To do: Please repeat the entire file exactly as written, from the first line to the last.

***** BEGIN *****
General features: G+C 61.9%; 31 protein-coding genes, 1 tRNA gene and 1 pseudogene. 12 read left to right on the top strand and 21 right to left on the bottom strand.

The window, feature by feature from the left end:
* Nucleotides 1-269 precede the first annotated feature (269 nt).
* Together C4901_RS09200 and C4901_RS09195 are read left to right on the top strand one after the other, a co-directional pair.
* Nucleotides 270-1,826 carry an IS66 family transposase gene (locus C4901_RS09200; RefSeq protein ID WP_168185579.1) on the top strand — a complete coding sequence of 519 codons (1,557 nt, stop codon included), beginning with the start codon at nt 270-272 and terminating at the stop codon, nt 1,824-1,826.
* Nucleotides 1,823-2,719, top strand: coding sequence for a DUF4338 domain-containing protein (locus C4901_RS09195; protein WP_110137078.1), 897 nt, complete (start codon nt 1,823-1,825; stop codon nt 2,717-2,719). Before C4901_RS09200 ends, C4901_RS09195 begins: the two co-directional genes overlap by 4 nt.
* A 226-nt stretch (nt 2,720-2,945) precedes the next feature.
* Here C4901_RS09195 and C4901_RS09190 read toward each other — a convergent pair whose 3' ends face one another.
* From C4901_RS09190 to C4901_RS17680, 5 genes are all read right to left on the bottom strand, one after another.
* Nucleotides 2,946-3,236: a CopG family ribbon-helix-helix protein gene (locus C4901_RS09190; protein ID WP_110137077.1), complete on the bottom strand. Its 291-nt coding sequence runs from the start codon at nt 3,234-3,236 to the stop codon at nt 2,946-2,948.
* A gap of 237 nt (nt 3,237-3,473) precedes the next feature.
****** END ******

General features: G+C 61.9%; 31 protein-coding genes, 1 tRNA gene and 1 pseudogene. 12 read left to right on the top strand and 21 right to left on the bottom strand.

The window, feature by feature from the left end:
* Nucleotides 1-269 precede the first annotated feature (269 nt).
* Together C4901_RS09200 and C4901_RS09195 are read left to right on the top strand one after the other, a co-directional pair.
* Nucleotides 270-1,826 carry an IS66 family transposase gene (locus C4901_RS09200; RefSeq protein ID WP_168185579.1) on the top strand — a complete coding sequence of 519 codons (1,557 nt, stop codon included), beginning with the start codon at nt 270-272 and terminating at the stop codon, nt 1,824-1,826.
* Nucleotides 1,823-2,719, top strand: coding sequence for a DUF4338 domain-containing protein (locus C4901_RS09195; protein WP_110137078.1), 897 nt, complete (start codon nt 1,823-1,825; stop codon nt 2,717-2,719). Before C4901_RS09200 ends, C4901_RS09195 begins: the two co-directional genes overlap by 4 nt.
* A 226-nt stretch (nt 2,720-2,945) precedes the next feature.
* Here C4901_RS09195 and C4901_RS09190 read toward each other — a convergent pair whose 3' ends face one another.
* From C4901_RS09190 to C4901_RS17680, 5 genes are all read right to left on the bottom strand, one after another.
* Nucleotides 2,946-3,236: a CopG family ribbon-helix-helix protein gene (locus C4901_RS09190; protein ID WP_110137077.1), complete on the bottom strand. Its 291-nt coding sequence runs from the start codon at nt 3,234-3,236 to the stop codon at nt 2,946-2,948.
* A gap of 237 nt (nt 3,237-3,473) precedes the next feature.